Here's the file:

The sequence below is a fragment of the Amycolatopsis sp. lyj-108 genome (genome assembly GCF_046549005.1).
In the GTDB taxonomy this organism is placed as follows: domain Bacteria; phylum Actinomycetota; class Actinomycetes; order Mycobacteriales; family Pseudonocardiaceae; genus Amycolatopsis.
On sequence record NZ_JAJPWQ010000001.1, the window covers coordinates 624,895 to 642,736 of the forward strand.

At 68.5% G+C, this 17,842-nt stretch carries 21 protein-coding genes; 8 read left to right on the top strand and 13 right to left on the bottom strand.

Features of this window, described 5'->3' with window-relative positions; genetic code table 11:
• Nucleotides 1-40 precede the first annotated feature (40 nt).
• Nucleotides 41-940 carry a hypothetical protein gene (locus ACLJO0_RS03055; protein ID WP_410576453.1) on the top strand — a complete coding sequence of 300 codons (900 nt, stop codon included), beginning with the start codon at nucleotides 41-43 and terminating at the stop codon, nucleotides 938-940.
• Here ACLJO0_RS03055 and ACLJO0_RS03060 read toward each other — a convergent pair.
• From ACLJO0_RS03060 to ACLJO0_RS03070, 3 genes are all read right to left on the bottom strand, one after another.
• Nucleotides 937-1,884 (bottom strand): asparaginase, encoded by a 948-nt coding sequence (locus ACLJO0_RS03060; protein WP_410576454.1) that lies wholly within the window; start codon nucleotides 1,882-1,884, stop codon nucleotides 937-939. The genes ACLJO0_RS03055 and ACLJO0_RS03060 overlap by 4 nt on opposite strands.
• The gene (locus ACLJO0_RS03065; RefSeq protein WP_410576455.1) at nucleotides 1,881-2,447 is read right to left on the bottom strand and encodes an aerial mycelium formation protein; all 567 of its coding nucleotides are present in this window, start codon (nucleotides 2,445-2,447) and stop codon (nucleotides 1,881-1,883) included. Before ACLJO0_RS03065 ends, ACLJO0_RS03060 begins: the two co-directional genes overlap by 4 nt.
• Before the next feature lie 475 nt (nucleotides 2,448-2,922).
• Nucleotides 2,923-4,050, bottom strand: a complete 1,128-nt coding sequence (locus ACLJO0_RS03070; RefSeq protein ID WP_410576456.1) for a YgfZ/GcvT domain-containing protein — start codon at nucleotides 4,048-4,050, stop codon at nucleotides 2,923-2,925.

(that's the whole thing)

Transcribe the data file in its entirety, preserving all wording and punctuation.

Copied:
The sequence below is a fragment of the Amycolatopsis sp. lyj-108 genome (genome assembly GCF_046549005.1).
In the GTDB taxonomy this organism is placed as follows: domain Bacteria; phylum Actinomycetota; class Actinomycetes; order Mycobacteriales; family Pseudonocardiaceae; genus Amycolatopsis.
On sequence record NZ_JAJPWQ010000001.1, the window covers coordinates 624,895 to 642,736 of the forward strand.

At 68.5% G+C, this 17,842-nt stretch carries 21 protein-coding genes; 8 read left to right on the top strand and 13 right to left on the bottom strand.

Features of this window, described 5'->3' with window-relative positions; genetic code table 11:
• Nucleotides 1-40 precede the first annotated feature (40 nt).
• Nucleotides 41-940 carry a hypothetical protein gene (locus ACLJO0_RS03055; protein ID WP_410576453.1) on the top strand — a complete coding sequence of 300 codons (900 nt, stop codon included), beginning with the start codon at nucleotides 41-43 and terminating at the stop codon, nucleotides 938-940.
• Here ACLJO0_RS03055 and ACLJO0_RS03060 read toward each other — a convergent pair.
• From ACLJO0_RS03060 to ACLJO0_RS03070, 3 genes are all read right to left on the bottom strand, one after another.
• Nucleotides 937-1,884 (bottom strand): asparaginase, encoded by a 948-nt coding sequence (locus ACLJO0_RS03060; protein WP_410576454.1) that lies wholly within the window; start codon nucleotides 1,882-1,884, stop codon nucleotides 937-939. The genes ACLJO0_RS03055 and ACLJO0_RS03060 overlap by 4 nt on opposite strands.
• The gene (locus ACLJO0_RS03065; RefSeq protein WP_410576455.1) at nucleotides 1,881-2,447 is read right to left on the bottom strand and encodes an aerial mycelium formation protein; all 567 of its coding nucleotides are present in this window, start codon (nucleotides 2,445-2,447) and stop codon (nucleotides 1,881-1,883) included. Before ACLJO0_RS03065 ends, ACLJO0_RS03060 begins: the two co-directional genes overlap by 4 nt.
• Before the next feature lie 475 nt (nucleotides 2,448-2,922).
• Nucleotides 2,923-4,050, bottom strand: a complete 1,128-nt coding sequence (locus ACLJO0_RS03070; RefSeq protein ID WP_410576456.1) for a YgfZ/GcvT domain-containing protein — start codon at nucleotides 4,048-4,050, stop codon at nucleotides 2,923-2,925.